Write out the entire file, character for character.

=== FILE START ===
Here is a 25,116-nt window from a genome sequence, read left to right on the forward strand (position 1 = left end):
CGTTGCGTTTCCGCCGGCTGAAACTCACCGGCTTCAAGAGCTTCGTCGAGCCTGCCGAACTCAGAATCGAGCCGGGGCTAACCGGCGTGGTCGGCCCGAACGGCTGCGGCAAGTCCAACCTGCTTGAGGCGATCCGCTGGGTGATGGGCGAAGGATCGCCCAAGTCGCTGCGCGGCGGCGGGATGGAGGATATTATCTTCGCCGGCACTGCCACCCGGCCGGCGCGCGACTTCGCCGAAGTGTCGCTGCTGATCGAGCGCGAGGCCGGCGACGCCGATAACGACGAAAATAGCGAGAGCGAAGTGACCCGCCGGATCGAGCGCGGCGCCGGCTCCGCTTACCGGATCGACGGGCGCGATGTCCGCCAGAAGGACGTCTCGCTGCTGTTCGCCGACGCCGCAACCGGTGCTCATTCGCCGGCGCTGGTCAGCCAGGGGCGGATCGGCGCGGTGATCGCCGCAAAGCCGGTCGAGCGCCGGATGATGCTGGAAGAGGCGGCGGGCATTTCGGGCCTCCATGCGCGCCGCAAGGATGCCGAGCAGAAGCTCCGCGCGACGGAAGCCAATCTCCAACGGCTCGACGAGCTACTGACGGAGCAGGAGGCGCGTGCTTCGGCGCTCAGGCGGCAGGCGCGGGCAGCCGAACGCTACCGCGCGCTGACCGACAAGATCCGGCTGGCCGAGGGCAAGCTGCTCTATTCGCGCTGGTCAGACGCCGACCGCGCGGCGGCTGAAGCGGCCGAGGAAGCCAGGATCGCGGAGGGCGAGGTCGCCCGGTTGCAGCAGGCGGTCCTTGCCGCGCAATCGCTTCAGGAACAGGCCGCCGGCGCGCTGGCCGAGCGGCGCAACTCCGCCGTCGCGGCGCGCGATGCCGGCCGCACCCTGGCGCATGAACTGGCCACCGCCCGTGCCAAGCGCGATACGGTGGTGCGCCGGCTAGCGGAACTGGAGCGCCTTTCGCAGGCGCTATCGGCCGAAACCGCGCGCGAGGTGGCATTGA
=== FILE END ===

Here is a 25,116-nt window from a genome sequence, read left to right on the forward strand (position 1 = left end):
CGTTGCGTTTCCGCCGGCTGAAACTCACCGGCTTCAAGAGCTTCGTCGAGCCTGCCGAACTCAGAATCGAGCCGGGGCTAACCGGCGTGGTCGGCCCGAACGGCTGCGGCAAGTCCAACCTGCTTGAGGCGATCCGCTGGGTGATGGGCGAAGGATCGCCCAAGTCGCTGCGCGGCGGCGGGATGGAGGATATTATCTTCGCCGGCACTGCCACCCGGCCGGCGCGCGACTTCGCCGAAGTGTCGCTGCTGATCGAGCGCGAGGCCGGCGACGCCGATAACGACGAAAATAGCGAGAGCGAAGTGACCCGCCGGATCGAGCGCGGCGCCGGCTCCGCTTACCGGATCGACGGGCGCGATGTCCGCCAGAAGGACGTCTCGCTGCTGTTCGCCGACGCCGCAACCGGTGCTCATTCGCCGGCGCTGGTCAGCCAGGGGCGGATCGGCGCGGTGATCGCCGCAAAGCCGGTCGAGCGCCGGATGATGCTGGAAGAGGCGGCGGGCATTTCGGGCCTCCATGCGCGCCGCAAGGATGCCGAGCAGAAGCTCCGCGCGACGGAAGCCAATCTCCAACGGCTCGACGAGCTACTGACGGAGCAGGAGGCGCGTGCTTCGGCGCTCAGGCGGCAGGCGCGGGCAGCCGAACGCTACCGCGCGCTGACCGACAAGATCCGGCTGGCCGAGGGCAAGCTGCTCTATTCGCGCTGGTCAGACGCCGACCGCGCGGCGGCTGAAGCGGCCGAGGAAGCCAGGATCGCGGAGGGCGAGGTCGCCCGGTTGCAGCAGGCGGTCCTTGCCGCGCAATCGCTTCAGGAACAGGCCGCCGGCGCGCTGGCCGAGCGGCGCAACTCCGCCGTCGCGGCGCGCGATGCCGGCCGCACCCTGGCGCATGAACTGGCCACCGCCCGTGCCAAGCGCGATACGGTGGTGCGCCGGCTAGCGGAACTGGAGCGCCTTTCGCAGGCGCTATCGGCCGAAACCGCGCGCGAGGTGGCATTGA